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This is a monographic consideration of the disease based on the personal study of twenty-one cases, which apparently have been collected from many of the hospitals in Paris although the work has been done under the aegis of Guillain, Mollaret being his chef de clinique. Although he limits his study to the strictly familial disease originally described by Friedreich, he promises more in a future communication and states that he has come to the conclusion that "there is no sharp boundary separating Friedreich's disease from heredo-ataxia of Pierre Marie."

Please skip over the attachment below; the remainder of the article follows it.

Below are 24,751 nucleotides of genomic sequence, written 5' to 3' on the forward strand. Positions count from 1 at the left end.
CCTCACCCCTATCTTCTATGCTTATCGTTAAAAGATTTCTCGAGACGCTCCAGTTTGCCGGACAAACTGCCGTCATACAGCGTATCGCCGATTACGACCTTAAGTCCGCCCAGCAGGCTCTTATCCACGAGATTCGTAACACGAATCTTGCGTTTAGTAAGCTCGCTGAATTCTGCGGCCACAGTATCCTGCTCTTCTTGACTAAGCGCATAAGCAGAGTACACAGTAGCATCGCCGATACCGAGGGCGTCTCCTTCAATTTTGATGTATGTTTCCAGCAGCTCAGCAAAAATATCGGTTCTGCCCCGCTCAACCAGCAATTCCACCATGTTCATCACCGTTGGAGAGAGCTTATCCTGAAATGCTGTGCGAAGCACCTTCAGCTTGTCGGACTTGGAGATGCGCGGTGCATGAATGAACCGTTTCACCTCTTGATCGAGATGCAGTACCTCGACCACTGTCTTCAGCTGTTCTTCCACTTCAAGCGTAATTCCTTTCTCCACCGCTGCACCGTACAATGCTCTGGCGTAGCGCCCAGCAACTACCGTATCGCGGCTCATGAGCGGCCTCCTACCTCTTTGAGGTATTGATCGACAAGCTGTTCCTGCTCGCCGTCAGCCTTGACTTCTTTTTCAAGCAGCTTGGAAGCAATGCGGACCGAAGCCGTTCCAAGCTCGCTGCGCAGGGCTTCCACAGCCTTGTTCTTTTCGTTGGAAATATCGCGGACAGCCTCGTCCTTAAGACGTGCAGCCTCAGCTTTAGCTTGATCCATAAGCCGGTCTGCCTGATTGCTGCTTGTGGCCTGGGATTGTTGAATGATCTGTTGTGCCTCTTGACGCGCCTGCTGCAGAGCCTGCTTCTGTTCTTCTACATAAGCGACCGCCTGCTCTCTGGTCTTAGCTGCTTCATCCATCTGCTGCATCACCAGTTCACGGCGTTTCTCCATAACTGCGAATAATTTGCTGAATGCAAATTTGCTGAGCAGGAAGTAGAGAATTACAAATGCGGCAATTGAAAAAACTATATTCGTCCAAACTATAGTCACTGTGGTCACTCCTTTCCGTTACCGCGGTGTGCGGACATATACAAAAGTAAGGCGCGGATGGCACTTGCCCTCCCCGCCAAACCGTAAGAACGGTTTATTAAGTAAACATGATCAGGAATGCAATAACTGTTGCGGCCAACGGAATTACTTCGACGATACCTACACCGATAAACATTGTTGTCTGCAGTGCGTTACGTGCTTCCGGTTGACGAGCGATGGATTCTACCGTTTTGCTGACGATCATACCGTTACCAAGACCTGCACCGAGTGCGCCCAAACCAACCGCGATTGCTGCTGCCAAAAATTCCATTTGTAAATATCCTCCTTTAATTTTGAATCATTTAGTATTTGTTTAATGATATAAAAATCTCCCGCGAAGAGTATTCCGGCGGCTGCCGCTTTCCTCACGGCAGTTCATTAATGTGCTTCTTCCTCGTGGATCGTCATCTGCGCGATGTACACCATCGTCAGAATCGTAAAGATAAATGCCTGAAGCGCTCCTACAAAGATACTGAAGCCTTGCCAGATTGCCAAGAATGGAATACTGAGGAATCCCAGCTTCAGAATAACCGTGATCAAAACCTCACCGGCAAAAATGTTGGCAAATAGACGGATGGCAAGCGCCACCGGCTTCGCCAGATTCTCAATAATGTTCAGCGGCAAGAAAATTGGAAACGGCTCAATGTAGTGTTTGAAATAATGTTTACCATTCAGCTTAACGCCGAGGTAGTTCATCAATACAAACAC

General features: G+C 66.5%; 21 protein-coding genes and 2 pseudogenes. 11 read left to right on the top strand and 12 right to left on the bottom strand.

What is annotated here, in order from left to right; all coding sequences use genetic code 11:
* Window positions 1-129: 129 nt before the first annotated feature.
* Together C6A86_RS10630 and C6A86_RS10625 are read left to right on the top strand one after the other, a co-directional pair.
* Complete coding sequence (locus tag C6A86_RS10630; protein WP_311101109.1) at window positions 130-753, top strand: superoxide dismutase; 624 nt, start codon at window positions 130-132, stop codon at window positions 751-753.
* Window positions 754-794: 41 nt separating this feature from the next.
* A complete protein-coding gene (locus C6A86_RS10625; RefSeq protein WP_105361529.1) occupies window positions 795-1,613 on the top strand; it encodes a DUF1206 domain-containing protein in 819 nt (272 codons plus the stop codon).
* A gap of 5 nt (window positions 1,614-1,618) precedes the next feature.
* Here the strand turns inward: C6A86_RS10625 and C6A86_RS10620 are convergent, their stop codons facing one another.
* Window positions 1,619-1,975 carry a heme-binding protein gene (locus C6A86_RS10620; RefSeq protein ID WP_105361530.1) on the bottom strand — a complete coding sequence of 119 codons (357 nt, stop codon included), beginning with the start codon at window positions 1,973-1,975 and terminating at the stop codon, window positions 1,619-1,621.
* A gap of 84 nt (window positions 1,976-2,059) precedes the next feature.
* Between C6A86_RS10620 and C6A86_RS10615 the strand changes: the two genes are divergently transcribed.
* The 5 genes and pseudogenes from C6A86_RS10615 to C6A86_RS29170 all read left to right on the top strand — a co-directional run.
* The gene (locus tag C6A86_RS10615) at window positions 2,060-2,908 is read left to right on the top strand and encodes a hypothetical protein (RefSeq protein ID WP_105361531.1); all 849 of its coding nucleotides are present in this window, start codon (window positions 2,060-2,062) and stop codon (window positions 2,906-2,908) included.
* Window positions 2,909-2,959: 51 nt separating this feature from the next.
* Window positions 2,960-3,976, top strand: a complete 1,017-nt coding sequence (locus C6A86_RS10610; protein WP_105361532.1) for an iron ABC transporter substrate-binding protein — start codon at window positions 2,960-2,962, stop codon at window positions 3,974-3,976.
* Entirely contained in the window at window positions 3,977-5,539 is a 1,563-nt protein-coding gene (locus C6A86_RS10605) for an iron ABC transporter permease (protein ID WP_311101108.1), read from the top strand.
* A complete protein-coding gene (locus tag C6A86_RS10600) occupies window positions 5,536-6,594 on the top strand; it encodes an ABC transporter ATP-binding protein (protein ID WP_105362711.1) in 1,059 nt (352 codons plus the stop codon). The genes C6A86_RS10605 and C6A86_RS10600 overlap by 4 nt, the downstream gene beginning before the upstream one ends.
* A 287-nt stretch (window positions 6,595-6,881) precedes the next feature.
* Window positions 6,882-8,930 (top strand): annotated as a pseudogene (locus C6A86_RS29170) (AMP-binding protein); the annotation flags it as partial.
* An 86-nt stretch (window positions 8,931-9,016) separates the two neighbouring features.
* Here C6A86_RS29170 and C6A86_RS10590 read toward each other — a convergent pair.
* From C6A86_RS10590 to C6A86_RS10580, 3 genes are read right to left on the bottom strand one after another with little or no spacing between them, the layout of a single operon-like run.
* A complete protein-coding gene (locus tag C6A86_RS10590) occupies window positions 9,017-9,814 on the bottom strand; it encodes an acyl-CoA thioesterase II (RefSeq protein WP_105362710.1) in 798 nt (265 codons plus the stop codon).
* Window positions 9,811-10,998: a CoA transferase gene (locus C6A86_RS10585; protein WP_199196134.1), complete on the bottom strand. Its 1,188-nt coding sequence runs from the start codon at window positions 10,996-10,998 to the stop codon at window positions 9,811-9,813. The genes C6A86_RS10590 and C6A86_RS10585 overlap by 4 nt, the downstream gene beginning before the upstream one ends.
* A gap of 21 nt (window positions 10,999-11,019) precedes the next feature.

In Friedreich's disease there are three elementary pathologic traits that may be mixed in various proportions: (1) the cerebellar disturbances manifested in nystagmus and scanning speech; (2) disease of the posterior columns and roots, producing ataxia, abolition of reflexes and sensory disorders, and (3) indications of pyramidal defect resulting in extensor response with reflexes of medullary automatism. The last is usually